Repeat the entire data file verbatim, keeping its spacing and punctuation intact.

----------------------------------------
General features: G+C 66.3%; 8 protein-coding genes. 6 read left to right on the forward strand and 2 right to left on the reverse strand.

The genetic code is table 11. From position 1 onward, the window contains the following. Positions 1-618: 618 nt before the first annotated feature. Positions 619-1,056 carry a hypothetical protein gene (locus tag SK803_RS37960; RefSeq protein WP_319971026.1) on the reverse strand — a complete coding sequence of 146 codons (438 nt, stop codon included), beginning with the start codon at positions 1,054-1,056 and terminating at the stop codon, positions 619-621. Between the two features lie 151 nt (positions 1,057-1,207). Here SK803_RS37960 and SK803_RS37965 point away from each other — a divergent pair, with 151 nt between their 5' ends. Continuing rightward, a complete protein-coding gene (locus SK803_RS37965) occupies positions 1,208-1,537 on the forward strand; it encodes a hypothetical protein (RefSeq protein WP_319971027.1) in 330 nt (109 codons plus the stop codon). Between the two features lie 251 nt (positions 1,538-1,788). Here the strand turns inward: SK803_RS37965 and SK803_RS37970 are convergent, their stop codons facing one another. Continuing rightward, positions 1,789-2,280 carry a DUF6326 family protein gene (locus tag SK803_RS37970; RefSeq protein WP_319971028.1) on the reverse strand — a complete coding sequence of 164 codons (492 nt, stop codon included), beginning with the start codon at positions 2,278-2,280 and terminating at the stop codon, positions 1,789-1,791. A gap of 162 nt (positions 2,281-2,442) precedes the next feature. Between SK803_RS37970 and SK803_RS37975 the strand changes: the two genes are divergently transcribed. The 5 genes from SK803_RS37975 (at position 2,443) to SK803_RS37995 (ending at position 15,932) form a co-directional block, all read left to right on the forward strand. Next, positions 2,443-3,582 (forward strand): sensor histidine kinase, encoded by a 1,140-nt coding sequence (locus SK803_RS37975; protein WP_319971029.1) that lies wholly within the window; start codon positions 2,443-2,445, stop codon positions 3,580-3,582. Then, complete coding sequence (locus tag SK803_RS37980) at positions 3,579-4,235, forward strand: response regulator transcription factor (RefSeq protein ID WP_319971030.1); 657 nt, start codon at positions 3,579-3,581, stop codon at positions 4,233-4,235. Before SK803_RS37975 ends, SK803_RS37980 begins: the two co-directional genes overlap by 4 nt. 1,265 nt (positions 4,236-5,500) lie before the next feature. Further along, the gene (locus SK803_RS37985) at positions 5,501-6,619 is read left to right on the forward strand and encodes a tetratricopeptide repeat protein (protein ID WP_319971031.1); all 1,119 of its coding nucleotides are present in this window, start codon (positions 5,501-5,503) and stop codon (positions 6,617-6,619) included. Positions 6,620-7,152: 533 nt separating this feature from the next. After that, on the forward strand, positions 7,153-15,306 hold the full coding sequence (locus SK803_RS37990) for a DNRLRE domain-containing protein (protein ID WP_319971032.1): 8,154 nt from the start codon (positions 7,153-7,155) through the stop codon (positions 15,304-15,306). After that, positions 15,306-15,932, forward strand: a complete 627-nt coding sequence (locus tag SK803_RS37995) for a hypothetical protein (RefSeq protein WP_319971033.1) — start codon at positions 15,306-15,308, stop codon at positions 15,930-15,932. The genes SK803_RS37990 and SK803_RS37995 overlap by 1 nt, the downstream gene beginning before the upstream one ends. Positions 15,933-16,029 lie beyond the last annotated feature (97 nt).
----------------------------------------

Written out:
General features: G+C 66.3%; 8 protein-coding genes. 6 read left to right on the forward strand and 2 right to left on the reverse strand.

The genetic code is table 11. From position 1 onward, the window contains the following. Positions 1-618: 618 nt before the first annotated feature. Positions 619-1,056 carry a hypothetical protein gene (locus tag SK803_RS37960; RefSeq protein WP_319971026.1) on the reverse strand — a complete coding sequence of 146 codons (438 nt, stop codon included), beginning with the start codon at positions 1,054-1,056 and terminating at the stop codon, positions 619-621. Between the two features lie 151 nt (positions 1,057-1,207). Here SK803_RS37960 and SK803_RS37965 point away from each other — a divergent pair, with 151 nt between their 5' ends. Continuing rightward, a complete protein-coding gene (locus SK803_RS37965) occupies positions 1,208-1,537 on the forward strand; it encodes a hypothetical protein (RefSeq protein WP_319971027.1) in 330 nt (109 codons plus the stop codon). Between the two features lie 251 nt (positions 1,538-1,788). Here the strand turns inward: SK803_RS37965 and SK803_RS37970 are convergent, their stop codons facing one another. Continuing rightward, positions 1,789-2,280 carry a DUF6326 family protein gene (locus tag SK803_RS37970; RefSeq protein WP_319971028.1) on the reverse strand — a complete coding sequence of 164 codons (492 nt, stop codon included), beginning with the start codon at positions 2,278-2,280 and terminating at the stop codon, positions 1,789-1,791. A gap of 162 nt (positions 2,281-2,442) precedes the next feature. Between SK803_RS37970 and SK803_RS37975 the strand changes: the two genes are divergently transcribed. The 5 genes from SK803_RS37975 (at position 2,443) to SK803_RS37995 (ending at position 15,932) form a co-directional block, all read left to right on the forward strand. Next, positions 2,443-3,582 (forward strand): sensor histidine kinase, encoded by a 1,140-nt coding sequence (locus SK803_RS37975; protein WP_319971029.1) that lies wholly within the window; start codon positions 2,443-2,445, stop codon positions 3,580-3,582. Then, complete coding sequence (locus tag SK803_RS37980) at positions 3,579-4,235, forward strand: response regulator transcription factor (RefSeq protein ID WP_319971030.1); 657 nt, start codon at positions 3,579-3,581, stop codon at positions 4,233-4,235. Before SK803_RS37975 ends, SK803_RS37980 begins: the two co-directional genes overlap by 4 nt. 1,265 nt (positions 4,236-5,500) lie before the next feature. Further along, the gene (locus SK803_RS37985) at positions 5,501-6,619 is read left to right on the forward strand and encodes a tetratricopeptide repeat protein (protein ID WP_319971031.1); all 1,119 of its coding nucleotides are present in this window, start codon (positions 5,501-5,503) and stop codon (positions 6,617-6,619) included. Positions 6,620-7,152: 533 nt separating this feature from the next. After that, on the forward strand, positions 7,153-15,306 hold the full coding sequence (locus SK803_RS37990) for a DNRLRE domain-containing protein (protein ID WP_319971032.1): 8,154 nt from the start codon (positions 7,153-7,155) through the stop codon (positions 15,304-15,306). After that, positions 15,306-15,932, forward strand: a complete 627-nt coding sequence (locus tag SK803_RS37995) for a hypothetical protein (RefSeq protein WP_319971033.1) — start codon at positions 15,306-15,308, stop codon at positions 15,930-15,932. The genes SK803_RS37990 and SK803_RS37995 overlap by 1 nt, the downstream gene beginning before the upstream one ends. Positions 15,933-16,029 lie beyond the last annotated feature (97 nt).